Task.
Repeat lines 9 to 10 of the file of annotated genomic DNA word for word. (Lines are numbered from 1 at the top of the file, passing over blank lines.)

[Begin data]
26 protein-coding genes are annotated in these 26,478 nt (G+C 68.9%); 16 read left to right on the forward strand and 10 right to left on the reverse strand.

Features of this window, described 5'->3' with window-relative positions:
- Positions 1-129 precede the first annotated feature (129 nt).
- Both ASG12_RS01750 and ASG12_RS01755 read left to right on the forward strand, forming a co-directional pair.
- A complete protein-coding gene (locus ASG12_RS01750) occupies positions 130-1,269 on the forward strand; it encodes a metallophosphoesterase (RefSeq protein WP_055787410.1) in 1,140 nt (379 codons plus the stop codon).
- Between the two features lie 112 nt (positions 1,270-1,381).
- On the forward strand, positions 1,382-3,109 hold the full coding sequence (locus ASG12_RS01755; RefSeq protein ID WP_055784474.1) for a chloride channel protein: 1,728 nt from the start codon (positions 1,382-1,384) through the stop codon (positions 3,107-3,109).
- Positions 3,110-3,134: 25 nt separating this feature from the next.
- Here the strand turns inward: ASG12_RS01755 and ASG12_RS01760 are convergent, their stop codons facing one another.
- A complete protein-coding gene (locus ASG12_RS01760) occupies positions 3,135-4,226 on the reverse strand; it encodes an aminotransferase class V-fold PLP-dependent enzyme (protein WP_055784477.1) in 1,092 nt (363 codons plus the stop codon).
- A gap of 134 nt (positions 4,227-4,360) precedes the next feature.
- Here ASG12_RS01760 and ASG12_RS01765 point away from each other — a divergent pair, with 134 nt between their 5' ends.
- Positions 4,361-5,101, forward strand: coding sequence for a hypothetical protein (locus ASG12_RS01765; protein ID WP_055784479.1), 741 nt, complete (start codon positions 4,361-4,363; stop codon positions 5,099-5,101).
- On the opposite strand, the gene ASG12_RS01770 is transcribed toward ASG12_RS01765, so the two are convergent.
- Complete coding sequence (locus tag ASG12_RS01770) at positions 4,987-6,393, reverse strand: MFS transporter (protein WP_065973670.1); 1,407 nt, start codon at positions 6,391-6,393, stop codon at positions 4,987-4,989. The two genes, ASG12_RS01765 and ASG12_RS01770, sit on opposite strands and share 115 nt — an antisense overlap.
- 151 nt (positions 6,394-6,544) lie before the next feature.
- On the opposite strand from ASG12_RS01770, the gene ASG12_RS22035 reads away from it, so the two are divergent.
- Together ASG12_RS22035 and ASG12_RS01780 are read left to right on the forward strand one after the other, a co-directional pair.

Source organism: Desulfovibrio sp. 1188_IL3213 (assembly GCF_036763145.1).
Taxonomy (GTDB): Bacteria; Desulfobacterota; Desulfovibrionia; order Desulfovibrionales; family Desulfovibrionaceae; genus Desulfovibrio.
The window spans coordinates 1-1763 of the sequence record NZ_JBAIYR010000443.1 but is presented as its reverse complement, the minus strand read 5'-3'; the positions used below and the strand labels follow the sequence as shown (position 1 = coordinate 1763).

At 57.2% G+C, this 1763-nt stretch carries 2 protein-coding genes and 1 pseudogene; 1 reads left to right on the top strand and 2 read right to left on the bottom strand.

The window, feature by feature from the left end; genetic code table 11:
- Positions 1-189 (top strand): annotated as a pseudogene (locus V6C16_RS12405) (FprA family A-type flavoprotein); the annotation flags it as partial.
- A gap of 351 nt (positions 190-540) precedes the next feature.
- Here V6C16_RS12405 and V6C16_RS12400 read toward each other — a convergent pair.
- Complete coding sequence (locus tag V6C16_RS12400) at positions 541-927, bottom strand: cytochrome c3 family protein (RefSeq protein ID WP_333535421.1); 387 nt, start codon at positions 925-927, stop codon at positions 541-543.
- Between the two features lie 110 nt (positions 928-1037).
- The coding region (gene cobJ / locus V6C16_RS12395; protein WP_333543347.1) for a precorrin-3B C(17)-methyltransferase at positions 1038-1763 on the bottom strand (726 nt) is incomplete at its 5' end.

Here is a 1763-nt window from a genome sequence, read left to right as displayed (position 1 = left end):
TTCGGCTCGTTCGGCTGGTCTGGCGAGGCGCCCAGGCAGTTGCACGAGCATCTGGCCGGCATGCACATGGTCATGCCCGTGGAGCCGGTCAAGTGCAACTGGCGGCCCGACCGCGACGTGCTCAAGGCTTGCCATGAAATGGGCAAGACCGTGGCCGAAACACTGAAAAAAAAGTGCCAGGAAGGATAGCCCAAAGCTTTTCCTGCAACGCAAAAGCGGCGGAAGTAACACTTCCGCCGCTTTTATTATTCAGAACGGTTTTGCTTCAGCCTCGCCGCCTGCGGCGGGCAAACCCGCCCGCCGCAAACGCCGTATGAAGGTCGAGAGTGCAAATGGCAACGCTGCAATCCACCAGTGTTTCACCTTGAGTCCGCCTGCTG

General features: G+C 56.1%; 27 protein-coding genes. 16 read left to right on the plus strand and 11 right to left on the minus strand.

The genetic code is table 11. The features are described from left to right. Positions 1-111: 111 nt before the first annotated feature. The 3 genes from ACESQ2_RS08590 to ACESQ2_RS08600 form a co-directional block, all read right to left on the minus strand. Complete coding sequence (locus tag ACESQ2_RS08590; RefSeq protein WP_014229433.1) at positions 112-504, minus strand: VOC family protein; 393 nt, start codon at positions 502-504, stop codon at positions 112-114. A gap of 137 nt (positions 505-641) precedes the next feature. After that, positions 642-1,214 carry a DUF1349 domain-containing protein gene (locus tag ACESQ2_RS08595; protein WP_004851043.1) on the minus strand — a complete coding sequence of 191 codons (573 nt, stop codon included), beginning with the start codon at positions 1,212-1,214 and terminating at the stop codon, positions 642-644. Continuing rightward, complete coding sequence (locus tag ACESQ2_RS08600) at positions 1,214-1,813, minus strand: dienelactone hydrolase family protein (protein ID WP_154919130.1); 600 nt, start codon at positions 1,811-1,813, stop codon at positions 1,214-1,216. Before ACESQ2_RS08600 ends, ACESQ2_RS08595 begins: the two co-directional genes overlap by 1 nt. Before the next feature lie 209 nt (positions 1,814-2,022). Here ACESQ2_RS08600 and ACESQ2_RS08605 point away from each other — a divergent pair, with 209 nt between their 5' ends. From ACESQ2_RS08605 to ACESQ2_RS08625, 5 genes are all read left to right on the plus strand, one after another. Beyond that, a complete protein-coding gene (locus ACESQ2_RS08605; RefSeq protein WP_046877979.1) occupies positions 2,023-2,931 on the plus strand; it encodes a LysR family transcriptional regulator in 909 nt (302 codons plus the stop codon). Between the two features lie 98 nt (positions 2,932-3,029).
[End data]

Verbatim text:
- Here the strand turns inward: ASG12_RS01755 and ASG12_RS01760 are convergent, their stop codons facing one another.
- A complete protein-coding gene (locus ASG12_RS01760) occupies positions 3,135-4,226 on the reverse strand; it encodes an aminotransferase class V-fold PLP-dependent enzyme (protein WP_055784477.1) in 1,092 nt (363 codons plus the stop codon).